By Neucrad Health India news desk June 18, 2019
In the summer of 2019, more than 100 small children in Muzaffarpur district of Bihar succumbed to a mysterious death. It also led to the hospitalisation of 309 children in the same region due to the illness. They experienced very high fever, severe headache, convulsions, hallucinations, loss of appetite, and vomiting. Physicians are blaming Acute Encephalitis Syndrome (AES) behind this outbreak, and the situation became so grave that Union Health Minister Dr Harsh Vardhan visited the state to take stock of the situation. According to Paediatricians a toxin methylenecyclopropylglycine, MCPG also called Hypoglycin A, is the main culprit behind this menace. A group of scientists from India and the United States confirmed its presence naturally in litchi fruit in 2017. It is the primary reason, many children from low-income families lost their lives after consuming litchi fruit. The locals are calling this fever as Chamki Bhukar’, ‘Litchi Havoc’, ‘Killer Encephalitis’, or ‘Deadly Litchi Toxin’ which is taking the shape of an epidemic in rural areas of Bihar in June 2019.
Should we only blame the litchi toxin behind the death of innocent children?
A key question which is doing the rounds of medical and administrative fraternity nowadays is, ‘Should we only blame the litchi toxin behind the outbreak of AES or there are other factors equally responsible behind this unfortunate turn of events?’. According to Dr Arun Shah, a Muzaffarpur-based paediatrician who was instrumental in the research on MCPG toxin conducted in 2016, it is absurd to blame the litchi crop for this epidemic. The causal factor behind the AES epidemic is malnutrition. Intense heat waves during the merciless May and June months are also equally responsible for this mishap.
How is malnutrition related to deaths due to AES?
According to studies, malnourished children consuming litchi fruit during day time and going to bed on an empty stomach has a higher probability of developing AES. It is because malnutrition leads to a decrease in glycogen level in the children’s liver. In the absence of an adequate level of glycogen, it breaks down to glucose in the human body. When this depletion further increases, the fat tissues of children starts breaking down and produce some harmful by-products, including ketones, which is a neurotoxin. In this condition, when kids get exposed to the MCPG toxin present in litchi fruits, there is an increased chance of developing hypoglycaemia and AES. So, if a child goes to bed with an empty stomach after consuming litchi during the day, the glucose level can fall to an alarmingly low level by the morning (sometimes to even 30 milligrams per decilitre). Parents become surprised how a child without any prior symptoms develop high fever and convulsions after waking up.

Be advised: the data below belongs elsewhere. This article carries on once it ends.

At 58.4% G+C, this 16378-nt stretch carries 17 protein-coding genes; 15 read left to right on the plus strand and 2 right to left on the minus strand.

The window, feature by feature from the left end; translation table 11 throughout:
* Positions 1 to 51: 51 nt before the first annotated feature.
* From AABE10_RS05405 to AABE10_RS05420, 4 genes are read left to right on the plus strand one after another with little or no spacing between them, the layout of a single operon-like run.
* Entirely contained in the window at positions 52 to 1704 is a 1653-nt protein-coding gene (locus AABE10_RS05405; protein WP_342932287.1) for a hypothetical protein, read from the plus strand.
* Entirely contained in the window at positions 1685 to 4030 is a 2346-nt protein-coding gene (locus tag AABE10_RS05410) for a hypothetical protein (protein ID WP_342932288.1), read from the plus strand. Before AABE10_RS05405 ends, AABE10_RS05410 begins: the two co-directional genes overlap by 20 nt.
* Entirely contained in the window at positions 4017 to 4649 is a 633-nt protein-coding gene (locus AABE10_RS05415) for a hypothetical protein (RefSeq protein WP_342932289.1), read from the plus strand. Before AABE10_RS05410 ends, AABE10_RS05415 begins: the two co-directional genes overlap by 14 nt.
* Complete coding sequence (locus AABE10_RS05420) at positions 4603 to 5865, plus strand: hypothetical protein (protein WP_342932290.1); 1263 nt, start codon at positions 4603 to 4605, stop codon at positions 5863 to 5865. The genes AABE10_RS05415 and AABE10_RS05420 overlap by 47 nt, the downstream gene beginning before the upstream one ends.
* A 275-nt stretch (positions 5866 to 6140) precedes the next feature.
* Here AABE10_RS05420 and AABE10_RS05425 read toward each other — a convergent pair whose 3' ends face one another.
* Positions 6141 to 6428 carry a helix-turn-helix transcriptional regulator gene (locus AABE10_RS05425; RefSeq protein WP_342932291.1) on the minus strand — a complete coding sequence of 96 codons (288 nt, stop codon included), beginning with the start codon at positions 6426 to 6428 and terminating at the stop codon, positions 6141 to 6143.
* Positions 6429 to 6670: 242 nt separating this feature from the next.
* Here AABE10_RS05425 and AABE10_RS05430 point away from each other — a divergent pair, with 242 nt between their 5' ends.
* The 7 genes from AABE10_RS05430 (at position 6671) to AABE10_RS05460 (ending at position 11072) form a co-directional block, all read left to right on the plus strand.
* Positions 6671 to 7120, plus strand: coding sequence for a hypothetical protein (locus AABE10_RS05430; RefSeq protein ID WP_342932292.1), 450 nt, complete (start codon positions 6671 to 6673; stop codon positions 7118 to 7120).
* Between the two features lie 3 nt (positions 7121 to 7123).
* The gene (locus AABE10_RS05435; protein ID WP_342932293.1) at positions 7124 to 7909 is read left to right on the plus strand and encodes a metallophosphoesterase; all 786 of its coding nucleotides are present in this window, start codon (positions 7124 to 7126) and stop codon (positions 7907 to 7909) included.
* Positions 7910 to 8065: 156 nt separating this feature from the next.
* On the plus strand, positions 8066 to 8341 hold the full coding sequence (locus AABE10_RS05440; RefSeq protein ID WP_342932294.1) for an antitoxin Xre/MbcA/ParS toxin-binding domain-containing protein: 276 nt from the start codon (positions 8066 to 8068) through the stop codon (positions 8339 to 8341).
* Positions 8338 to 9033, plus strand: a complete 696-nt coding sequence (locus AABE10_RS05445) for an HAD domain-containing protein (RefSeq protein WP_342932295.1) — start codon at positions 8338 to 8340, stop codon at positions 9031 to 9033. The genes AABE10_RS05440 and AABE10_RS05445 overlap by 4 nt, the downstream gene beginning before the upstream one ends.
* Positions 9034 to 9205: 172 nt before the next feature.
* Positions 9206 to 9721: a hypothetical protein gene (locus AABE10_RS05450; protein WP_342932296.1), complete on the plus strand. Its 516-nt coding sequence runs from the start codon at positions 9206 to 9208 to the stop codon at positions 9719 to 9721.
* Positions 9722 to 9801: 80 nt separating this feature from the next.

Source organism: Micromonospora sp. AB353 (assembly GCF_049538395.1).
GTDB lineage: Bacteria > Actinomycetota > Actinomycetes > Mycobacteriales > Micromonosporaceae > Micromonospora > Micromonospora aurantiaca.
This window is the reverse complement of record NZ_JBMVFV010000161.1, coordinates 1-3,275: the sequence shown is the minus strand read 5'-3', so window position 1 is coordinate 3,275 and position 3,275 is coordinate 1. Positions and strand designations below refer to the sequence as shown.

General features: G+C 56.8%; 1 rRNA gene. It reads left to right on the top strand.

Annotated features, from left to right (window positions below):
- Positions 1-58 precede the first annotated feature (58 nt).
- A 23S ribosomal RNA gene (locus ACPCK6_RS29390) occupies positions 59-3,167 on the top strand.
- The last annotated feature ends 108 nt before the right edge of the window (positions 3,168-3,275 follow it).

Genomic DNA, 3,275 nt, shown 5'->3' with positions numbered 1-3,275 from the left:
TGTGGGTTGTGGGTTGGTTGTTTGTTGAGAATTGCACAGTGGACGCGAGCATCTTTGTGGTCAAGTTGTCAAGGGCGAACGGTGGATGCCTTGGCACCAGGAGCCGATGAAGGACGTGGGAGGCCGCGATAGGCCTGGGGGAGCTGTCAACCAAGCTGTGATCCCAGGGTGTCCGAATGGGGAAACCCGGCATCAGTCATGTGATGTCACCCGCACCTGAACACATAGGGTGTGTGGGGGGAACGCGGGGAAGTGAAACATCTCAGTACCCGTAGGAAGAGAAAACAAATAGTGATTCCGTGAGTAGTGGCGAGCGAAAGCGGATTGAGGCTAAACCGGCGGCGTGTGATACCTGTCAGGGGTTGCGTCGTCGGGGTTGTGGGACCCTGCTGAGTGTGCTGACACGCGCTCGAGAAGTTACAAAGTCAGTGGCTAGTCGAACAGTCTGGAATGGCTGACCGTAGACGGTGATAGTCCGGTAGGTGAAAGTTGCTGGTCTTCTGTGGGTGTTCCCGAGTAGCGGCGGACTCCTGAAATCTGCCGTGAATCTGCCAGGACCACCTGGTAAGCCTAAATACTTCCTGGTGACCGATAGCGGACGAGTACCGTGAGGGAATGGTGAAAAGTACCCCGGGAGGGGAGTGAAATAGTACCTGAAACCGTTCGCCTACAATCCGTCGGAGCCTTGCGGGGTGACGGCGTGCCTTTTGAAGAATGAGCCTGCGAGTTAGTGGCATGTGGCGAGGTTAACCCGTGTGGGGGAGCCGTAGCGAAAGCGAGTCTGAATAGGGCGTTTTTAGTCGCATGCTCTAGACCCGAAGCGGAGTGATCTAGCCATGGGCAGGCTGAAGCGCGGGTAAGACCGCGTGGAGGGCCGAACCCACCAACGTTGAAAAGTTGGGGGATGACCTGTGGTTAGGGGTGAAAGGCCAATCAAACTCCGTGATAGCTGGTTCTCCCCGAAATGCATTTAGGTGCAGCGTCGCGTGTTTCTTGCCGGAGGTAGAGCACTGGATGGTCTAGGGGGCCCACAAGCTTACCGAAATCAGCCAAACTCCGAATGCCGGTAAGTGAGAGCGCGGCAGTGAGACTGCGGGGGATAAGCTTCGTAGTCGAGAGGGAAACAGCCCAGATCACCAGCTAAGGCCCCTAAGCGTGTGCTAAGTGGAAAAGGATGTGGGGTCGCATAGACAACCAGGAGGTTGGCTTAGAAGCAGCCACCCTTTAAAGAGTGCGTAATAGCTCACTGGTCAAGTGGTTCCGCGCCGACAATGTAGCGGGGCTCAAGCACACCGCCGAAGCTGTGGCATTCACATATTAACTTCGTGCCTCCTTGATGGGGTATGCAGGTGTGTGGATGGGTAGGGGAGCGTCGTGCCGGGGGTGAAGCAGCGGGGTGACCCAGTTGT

The connection between AES and malnutrition was further established when doctors found that no children from well-to-do families having adequate food during lunch and dinner developed fever. MCPG toxin selectively targeted vulnerable children from low-income families.
How can doctors deal with AES caused due to hypoglycaemia?
Though AES caused due to hypoglycaemia is fatal, in most cases, physicians can prevent death by administering dextrose (glucose) intravenously to children as soon as they show symptoms of high fever and convulsions. However, since most kids developing these signs belong to economically-challenged families in peripheral districts where there are limited medical facilities, immediate medical intervention is not possible. They take much time in getting admitted to a referral hospital with proper medical infrastructure. With the absence of prompt treatment, many kids had to lose their life to AES.
How did the Government deal with this situation in preceding years?
In 2014, a similar outbreak of AES was noticed in some areas of Bihar during the litchi season. However, medical teams could prevent death in about 74 per cent of the kids by timely administering 10 per cent dextrose within four hours of the onset of symptoms. District authorities also raised awareness among local crowds that no children should go to bed with an empty stomach. Similar preventive strategy in 2015, dropped the sick rate sharply in kids. However, this year, there was a lack of awareness among the local people, which led to this dangerous outbreak of AES.